As the mornings get colder and colder, you may notice a distinct smell in the air upon walking out the door. The aroma is perhaps most memorably recalled in the ski movie classic, Aspen Extreme when its protagonist, TJ Burke takes a deep breath of the crisp autumn air and asks his lover, Robin Hand, “smell that? Winter’s coming.”
It’s a smell that brings back memories of sitting on a chairlift getting blanketed in snow. But what exactly accounts for this weird olfactory reaction to snow and cold? After all, it’s not like a snowball is the equivalent scent source of say, a flower. So how does our nose pickup on winter’s scent?
Science has a few explanations, all of which are worthy of exploring as we delve into the reasons why we love the smell of winter.
The Chemistry Of Cold
The main reason humans can pick up on the smell of winter is not because there is a new scent coming into our olfactory system but actually, quite the opposite. As temps begin to cool in the fall, air molecules including oxygen, hydrogen, nitrogen, methane, and others begin to slow down. This means that scents do not travel as far as they do in warmer temperatures. So as temps cool, air actually loses its potential to carry various aromas. This creates a void for our olfactory system and allows our noses to pick up on subtle scents, including humidity.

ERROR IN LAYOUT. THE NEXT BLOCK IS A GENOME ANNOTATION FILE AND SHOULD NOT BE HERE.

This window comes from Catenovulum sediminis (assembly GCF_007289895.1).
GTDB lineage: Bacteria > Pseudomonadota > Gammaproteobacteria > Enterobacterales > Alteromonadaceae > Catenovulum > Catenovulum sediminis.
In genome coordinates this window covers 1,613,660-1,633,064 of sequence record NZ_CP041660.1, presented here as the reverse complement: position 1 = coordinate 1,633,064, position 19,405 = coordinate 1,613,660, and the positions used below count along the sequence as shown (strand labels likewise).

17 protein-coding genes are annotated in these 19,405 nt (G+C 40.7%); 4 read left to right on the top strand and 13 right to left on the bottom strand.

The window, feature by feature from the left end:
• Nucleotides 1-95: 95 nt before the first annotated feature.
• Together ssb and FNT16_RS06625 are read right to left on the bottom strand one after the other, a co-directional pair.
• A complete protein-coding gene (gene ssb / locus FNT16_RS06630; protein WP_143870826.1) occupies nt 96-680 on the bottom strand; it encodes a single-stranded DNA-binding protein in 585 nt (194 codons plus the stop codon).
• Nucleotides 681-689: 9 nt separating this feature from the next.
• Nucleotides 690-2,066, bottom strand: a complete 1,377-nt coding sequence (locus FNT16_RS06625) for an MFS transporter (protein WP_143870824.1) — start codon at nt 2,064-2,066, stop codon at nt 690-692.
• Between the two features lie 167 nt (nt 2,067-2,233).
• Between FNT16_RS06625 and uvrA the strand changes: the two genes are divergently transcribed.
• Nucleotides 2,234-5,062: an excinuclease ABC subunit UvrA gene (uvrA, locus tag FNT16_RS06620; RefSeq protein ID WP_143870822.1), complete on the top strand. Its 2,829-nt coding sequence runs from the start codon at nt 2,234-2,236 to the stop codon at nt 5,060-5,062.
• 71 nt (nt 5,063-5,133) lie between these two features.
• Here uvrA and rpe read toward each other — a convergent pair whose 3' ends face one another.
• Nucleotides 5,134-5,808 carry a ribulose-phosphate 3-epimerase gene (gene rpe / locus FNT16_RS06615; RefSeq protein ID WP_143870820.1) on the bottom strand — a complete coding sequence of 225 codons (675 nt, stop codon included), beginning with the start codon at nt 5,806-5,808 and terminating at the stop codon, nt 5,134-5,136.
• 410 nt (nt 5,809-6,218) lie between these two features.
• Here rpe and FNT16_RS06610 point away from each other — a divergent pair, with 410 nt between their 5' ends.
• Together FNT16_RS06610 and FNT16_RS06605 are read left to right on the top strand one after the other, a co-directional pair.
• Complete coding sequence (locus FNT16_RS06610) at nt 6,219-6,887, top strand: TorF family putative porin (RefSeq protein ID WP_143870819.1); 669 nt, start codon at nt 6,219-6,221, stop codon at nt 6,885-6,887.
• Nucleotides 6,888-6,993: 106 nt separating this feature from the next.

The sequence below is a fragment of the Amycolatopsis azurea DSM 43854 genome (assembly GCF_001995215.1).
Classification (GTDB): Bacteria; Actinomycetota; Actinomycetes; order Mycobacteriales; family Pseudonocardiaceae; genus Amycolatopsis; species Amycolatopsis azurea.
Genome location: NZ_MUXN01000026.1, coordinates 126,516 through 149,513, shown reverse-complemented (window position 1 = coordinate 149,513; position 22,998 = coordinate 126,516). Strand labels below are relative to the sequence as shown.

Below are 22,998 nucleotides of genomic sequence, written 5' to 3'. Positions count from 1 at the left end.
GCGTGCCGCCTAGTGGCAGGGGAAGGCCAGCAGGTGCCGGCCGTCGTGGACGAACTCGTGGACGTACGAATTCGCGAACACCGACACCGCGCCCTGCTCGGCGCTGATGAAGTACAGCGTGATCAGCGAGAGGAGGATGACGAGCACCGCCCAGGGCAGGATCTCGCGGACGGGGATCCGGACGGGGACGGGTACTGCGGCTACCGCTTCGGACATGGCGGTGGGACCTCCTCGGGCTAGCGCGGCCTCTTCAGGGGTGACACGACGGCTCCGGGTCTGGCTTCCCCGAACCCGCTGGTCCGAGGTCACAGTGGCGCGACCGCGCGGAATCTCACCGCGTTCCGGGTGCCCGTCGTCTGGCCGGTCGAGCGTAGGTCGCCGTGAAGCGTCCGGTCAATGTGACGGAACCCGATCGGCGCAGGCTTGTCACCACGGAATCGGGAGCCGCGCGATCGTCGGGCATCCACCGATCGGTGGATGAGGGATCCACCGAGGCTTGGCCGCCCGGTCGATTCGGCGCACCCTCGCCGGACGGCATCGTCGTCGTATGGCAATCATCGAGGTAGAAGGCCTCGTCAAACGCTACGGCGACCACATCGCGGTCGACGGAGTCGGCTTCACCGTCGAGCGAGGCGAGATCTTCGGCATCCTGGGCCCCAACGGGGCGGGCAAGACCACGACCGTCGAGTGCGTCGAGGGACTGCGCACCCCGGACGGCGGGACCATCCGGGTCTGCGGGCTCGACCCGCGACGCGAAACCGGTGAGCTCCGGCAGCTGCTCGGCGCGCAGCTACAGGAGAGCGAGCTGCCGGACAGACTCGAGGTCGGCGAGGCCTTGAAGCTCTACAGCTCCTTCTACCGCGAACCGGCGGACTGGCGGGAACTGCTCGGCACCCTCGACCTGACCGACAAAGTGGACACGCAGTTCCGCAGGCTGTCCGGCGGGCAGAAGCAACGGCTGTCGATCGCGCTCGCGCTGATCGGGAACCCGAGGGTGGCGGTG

One of the most prevalent yet subtle scents in the natural world is that of H2O. The smell of water, however subtle, is ever present on a snowy day. Scientists believe such humidity combined with the lack of other scents competing for sensory attention creates the smell of snow as we know it. But the smell of snow wouldn’t be complete without the final nervous system reaction, which is in fact, not technically connected to the olfactory system at all.
Once our noses have entered a cold environment, our nervous system responds by activating the Trigeminal Nerve. This nerve, which is not directly considered a part of the olfactory system, gives us a sort of sensory counterbalance to what we would otherwise consider an atmosphere full of pungent smells. Still not sure what we’re talking about? That’s because the Trigeminal Nerve is the most complex nerve in our body and its relationship between taste, smell, and sight still remains somewhat of a mystery. Besides cold, the Trigeminal Nerve is also activated by the scent and taste of mint and wasabi. The olfactory reaction is often described as subtle yet visceral.
So there you have it. Chemistry, humidity, and the human nervous system all work in tandem to literally create an aroma for something that is otherwise, not smelly at all.
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